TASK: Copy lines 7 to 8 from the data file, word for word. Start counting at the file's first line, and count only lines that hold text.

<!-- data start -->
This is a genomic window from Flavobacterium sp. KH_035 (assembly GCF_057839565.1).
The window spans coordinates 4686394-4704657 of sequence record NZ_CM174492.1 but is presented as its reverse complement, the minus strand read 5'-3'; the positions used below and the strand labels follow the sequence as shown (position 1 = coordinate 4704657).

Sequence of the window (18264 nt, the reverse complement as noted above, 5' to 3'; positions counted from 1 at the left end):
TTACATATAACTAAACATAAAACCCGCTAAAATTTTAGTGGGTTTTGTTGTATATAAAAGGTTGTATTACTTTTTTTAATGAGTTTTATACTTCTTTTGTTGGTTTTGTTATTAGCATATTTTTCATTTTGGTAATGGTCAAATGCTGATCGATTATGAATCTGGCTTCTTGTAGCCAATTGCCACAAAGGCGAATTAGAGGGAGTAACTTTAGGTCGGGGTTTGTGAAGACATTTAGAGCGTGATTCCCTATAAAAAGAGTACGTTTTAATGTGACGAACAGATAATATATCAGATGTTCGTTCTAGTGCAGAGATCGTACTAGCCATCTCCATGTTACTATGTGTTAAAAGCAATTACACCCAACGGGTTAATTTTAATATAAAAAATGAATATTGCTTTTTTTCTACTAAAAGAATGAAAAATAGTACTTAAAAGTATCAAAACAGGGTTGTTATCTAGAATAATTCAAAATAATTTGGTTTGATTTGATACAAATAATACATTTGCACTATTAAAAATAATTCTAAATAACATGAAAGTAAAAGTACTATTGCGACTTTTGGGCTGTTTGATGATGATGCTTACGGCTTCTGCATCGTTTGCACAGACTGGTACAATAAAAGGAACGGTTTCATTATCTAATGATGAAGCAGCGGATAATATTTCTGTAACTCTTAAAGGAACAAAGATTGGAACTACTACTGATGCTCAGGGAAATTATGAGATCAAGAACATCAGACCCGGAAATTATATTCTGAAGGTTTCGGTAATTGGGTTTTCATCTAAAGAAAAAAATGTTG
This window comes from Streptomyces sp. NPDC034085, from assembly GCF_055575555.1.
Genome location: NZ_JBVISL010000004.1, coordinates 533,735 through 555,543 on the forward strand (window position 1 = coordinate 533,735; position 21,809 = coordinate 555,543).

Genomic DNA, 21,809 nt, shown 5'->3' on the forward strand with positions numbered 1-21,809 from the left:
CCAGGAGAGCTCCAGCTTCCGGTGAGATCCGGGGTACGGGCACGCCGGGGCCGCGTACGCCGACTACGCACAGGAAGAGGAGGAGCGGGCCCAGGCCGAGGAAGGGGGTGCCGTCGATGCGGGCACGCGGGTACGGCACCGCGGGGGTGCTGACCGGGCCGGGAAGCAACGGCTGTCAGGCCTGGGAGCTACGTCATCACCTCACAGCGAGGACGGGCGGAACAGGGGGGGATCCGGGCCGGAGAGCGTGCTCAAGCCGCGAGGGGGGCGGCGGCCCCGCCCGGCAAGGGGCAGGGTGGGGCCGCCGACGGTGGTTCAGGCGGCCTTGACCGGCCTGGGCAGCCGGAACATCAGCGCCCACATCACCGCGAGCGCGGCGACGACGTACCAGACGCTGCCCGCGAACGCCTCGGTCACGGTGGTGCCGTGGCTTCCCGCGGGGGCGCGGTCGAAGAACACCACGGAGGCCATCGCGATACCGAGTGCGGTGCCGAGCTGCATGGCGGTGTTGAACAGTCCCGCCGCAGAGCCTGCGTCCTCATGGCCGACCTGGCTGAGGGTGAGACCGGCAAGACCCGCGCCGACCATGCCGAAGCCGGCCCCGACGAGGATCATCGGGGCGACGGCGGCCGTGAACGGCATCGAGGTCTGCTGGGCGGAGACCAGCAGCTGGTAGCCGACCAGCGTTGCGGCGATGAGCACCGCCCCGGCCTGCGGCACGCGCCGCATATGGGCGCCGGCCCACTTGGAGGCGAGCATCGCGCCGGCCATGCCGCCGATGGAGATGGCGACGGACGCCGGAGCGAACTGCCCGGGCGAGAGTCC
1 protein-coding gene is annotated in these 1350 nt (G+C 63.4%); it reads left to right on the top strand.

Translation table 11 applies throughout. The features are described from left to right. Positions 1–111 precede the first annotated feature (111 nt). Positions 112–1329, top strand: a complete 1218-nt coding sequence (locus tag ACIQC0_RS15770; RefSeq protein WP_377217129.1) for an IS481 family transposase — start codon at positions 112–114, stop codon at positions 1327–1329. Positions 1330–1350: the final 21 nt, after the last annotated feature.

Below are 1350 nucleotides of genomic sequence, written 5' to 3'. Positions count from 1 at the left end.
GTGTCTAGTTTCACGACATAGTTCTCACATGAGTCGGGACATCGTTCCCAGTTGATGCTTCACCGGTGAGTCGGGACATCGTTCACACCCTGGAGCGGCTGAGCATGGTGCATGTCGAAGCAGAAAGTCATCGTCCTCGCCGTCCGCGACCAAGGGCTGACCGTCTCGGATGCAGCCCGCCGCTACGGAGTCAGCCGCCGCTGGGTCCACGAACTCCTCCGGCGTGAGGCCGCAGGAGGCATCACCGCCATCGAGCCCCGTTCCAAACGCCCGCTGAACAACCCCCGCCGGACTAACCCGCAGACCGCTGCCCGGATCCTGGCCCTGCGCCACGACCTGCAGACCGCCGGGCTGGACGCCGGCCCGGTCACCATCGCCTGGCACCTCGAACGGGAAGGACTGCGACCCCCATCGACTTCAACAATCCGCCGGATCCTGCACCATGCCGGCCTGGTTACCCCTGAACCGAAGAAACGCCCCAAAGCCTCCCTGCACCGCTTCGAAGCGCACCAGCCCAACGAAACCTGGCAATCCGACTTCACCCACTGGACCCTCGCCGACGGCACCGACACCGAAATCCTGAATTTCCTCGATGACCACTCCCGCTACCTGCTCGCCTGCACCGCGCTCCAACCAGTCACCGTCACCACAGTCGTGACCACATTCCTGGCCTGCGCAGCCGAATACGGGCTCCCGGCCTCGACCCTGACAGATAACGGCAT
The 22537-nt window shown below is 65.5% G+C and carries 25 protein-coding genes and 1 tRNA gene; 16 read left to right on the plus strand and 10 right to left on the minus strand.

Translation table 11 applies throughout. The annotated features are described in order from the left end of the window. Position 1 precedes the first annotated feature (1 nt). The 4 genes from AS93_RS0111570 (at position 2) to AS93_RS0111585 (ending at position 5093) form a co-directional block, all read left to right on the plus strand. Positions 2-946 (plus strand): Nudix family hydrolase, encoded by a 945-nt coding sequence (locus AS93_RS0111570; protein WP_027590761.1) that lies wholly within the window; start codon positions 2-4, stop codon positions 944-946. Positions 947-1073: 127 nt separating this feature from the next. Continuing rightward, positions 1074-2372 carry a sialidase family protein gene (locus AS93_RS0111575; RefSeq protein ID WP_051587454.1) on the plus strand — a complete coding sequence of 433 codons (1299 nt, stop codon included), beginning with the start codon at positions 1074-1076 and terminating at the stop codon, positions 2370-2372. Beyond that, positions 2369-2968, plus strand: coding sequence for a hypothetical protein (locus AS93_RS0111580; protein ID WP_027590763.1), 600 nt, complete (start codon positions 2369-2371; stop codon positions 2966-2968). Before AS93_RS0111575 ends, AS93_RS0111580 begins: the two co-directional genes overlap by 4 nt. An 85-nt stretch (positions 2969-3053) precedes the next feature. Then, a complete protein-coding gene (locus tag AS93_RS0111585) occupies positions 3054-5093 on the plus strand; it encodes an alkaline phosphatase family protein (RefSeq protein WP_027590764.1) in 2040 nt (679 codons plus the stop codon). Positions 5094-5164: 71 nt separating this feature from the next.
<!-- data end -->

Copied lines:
Genomic DNA, 21,809 nt, shown 5'->3' on the forward strand with positions numbered 1-21,809 from the left:
CCAGGAGAGCTCCAGCTTCCGGTGAGATCCGGGGTACGGGCACGCCGGGGCCGCGTACGCCGACTACGCACAGGAAGAGGAGGAGCGGGCCCAGGCCGAGGAAGGGGGTGCCGTCGATGCGGGCACGCGGGTACGGCACCGCGGGGGTGCTGACCGGGCCGGGAAGCAACGGCTGTCAGGCCTGGGAGCTACGTCATCACCTCACAGCGAGGACGGGCGGAACAGGGGGGGATCCGGGCCGGAGAGCGTGCTCAAGCCGCGAGGGGGGCGGCGGCCCCGCCCGGCAAGGGGCAGGGTGGGGCCGCCGACGGTGGTTCAGGCGGCCTTGACCGGCCTGGGCAGCCGGAACATCAGCGCCCACATCACCGCGAGCGCGGCGACGACGTACCAGACGCTGCCCGCGAACGCCTCGGTCACGGTGGTGCCGTGGCTTCCCGCGGGGGCGCGGTCGAAGAACACCACGGAGGCCATCGCGATACCGAGTGCGGTGCCGAGCTGCATGGCGGTGTTGAACAGTCCCGCCGCAGAGCCTGCGTCCTCATGGCCGACCTGGCTGAGGGTGAGACCGGCAAGACCCGCGCCGACCATGCCGAAGCCGGCCCCGACGAGGATCATCGGGGCGACGGCGGCCGTGAACGGCATCGAGGTCTGCTGGGCGGAGACCAGCAGCTGGTAGCCGACCAGCGTTGCGGCGATGAGCACCGCCCCGGCCTGCGGCACGCGCCGCATATGGGCGCCGGCCCACTTGGAGGCGAGCATCGCGCCGGCCATGCCGCCGATGGAGATGGCGACGGACGCCGGAGCGAACTGCCCGGGCGAGAGTCC